Your questions may not come as a result of intimate family experiences, but they will come if you let them, if you learn to follow your curiosity, and if you learn to work for answers.
If you do this, I can promise you a meaningful life, but only if, in addition to following your curiosity, you take occasional leaps of faith. Twenty years ago, I had a job that paid more than I ever thought I would make. It was fun, fulfilling, and rewarding. I couldn’t have asked for more, but I had some big questions. I wanted to learn how to change the world. I had a hunger to learn what it takes to influence change across cities, nations, and the planet. One day in May 1989, I felt an irrepressible spiritual prompting to quit my secure job and create a new one that would allow me to dedicate myself to this question. It was fiscal insanity. It was my opportunity to follow in the footsteps of my father. It was my $1,000 pledge to the bishop out of thin air. Dad had no plan, when he made the promise. The promise came first; the plan came second.
The promise came first, the plan second.
I announced my resignation a week later and have never looked back. I did not know what future my action would bring, but I knew it was the future my Heavenly Father wanted me to embrace. Since I knew He’d be waiting there for me, I walked forward.
The last person who changed everything for me was a man from Bangladesh named Muhammad Yunus. I first learned about him while attending the Kennedy Center. One of my professors gave me extra credit for subscribing to the Christian Science Monitor. In 1984, there was a brief story about a man who was making small loans to poor women in Bangladesh. In 1972, his country was in the grip of famine. He was an unknown economics professor at Chittagong University with a safe salary. Here he was teaching elegant economic theories literally a stones’ throw away from where a ruined economy was leaving people dead in the streets every day. He needed to know why. So he followed his question and walked out of his classroom into the adjacent village. He began interviewing the impoverished residents in a sincere effort to find ways to help. He found a starving woman who was busy at work and began talking to her about the economics of her life. She was making a beautifully crafted bamboo stool. He asked her about prices, costs, competition, distribution, capital needs—everything a good economics professor would do. He discovered that for this woman her biggest problem was capital. At the end of each day, she used every penny she had left to buy food for her family and began the next day with no money with which to buy new supplies to make stools. She went to the local moneylender—basically, a loan shark—who loaned her money at 1,500 percent interest. The interest was set so high she was kept in an endless cycle of borrowing from him. Finally, Muhammad asked her, “How much money would it take to buy your supplies?” She answered with the same discouraged sigh you and I would give if we lacked the capital to build a mall, “Six cents.” Muhammad was stunned.
Your life and your Maker have suited you perfectly to ask and pursue certain questions. But most of us are on cruise control and fail to stop and notice what they are.
This woman was locked in a cycle of poverty for lack of six cents worth of capital. At the end of Yunus’ day, he had spoken with forty-two people in the village and found all of them had the same problem.
All of them remained in poverty, in part, because they were forced to borrow at outrageous rates. As he tallied up their capital requirements, he realized every one of their micro-businesses could be financed for less than the $27 in his pocket.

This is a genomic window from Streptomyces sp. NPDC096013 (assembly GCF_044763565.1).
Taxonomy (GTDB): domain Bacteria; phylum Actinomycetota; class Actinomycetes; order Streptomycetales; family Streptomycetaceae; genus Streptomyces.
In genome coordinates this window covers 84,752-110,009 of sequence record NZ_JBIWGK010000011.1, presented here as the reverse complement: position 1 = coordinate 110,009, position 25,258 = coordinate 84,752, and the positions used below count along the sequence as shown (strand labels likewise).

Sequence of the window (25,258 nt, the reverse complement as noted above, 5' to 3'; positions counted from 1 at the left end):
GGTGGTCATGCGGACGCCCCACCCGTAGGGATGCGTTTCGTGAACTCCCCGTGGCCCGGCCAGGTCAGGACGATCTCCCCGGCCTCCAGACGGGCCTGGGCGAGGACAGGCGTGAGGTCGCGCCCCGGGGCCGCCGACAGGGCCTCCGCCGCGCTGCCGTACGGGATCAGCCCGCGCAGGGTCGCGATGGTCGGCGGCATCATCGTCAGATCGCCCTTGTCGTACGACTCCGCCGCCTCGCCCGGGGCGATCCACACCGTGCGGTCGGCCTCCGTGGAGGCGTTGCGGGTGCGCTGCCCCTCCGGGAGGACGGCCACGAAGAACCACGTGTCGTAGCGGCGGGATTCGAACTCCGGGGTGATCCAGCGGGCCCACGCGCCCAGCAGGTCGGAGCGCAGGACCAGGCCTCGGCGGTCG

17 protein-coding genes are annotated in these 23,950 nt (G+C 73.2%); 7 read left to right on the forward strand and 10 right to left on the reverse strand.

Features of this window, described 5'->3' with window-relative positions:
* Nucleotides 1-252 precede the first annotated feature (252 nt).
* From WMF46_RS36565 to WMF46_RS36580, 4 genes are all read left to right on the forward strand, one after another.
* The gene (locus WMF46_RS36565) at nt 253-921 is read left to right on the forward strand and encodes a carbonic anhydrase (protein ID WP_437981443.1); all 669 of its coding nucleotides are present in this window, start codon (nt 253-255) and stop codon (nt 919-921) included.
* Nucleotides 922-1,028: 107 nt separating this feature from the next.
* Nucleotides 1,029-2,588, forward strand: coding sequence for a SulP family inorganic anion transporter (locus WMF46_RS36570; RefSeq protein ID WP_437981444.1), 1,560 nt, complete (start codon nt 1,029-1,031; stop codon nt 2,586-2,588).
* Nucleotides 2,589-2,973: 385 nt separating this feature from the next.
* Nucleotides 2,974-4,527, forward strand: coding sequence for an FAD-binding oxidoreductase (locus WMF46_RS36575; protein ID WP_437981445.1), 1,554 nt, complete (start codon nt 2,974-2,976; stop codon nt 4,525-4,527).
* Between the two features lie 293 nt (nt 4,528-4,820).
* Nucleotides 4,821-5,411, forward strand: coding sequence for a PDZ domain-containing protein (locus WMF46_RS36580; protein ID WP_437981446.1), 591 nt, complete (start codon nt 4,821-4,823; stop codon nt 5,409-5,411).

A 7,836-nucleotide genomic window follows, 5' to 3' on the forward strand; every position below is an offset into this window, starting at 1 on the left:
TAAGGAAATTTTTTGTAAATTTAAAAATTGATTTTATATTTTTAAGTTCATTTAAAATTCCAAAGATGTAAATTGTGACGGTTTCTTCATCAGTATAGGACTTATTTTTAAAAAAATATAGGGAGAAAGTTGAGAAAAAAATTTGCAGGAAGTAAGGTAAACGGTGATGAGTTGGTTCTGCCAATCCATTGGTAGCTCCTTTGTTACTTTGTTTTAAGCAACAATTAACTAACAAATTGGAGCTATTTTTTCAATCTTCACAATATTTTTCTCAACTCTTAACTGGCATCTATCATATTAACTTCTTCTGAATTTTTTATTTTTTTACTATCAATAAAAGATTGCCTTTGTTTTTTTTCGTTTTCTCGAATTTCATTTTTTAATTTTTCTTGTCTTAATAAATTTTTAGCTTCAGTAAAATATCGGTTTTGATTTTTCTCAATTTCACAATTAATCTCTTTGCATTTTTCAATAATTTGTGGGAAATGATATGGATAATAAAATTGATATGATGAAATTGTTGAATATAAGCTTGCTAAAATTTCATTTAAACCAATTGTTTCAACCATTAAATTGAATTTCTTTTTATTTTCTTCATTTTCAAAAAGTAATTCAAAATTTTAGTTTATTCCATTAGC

When I spent time with him fifteen years later, he was no longer an economics professor. Instead, he had become a banker. In fact, he’s now called “Banker to the Poor.” He has helped over 100 million people get out of poverty by making them small business loans of $50–100. Can you believe it? This humble little economics professor has literally changed the world. So should you.
Don’t let your timidity limit what God can do with you. Find your soul’s questions. Ask them. Demand the world surrender answers to you. Take the leap of faith when you need to do so. Don’t look for safety and security in a bank account or a fancy title. The failure I feared was not the failure that should have terrified me. The only real failure in life is a failure to do what you were sent here to do. If you have great faith, God can do great things with you. God wants to change the world. If He is to succeed, it will be through timid, ordinary, but willing, people like you, me, Norman Van Duker, Guy Grenny, and Muhammad Yunus.
In the end, you’ll be surprised how much better things turn out in every respect. I had to smile a couple of years ago as I stood to give a lecture on my life’s work to the physician leaders at Yale Medical School. I thought about my mother’s wish for me to be a doctor. I thought about how the questions God sent me here to answer had steered me to another path. I was grateful for the example of others that helped me have the courage and faith to follow those questions. As I prepared to walk to the lectern, I sent my mother a text saying, “Admitted to med school today. Send money.”
This alumni address was given at the Kennedy Center Convocation on 22 April 2011.
Joseph Grenny co-founded Vitalsmarts, LLC in 1990 and served as its president until November 2006. Grenny designed and implemented major corporate change initiatives for the past twenty years and consulted with thousands of leaders around the world—from boardrooms of Fortune 500 companies to the slums of Nairobi, Kenya. He served as president of California Computer Corporation and as an executive for the Covey Leadership Center. Grenny co-founded Unitus and serves as chairman. He is co-author of the New York Times bestsellers Crucial Conversations: Tools for Talking When Stakes are High and Crucial Confrontations: Tools for Resolving Broken Promises, Violated Expectations, and Bad Behavior. His latest book is Change Anything. Grenny received a BA in international relations from Brigham Young University.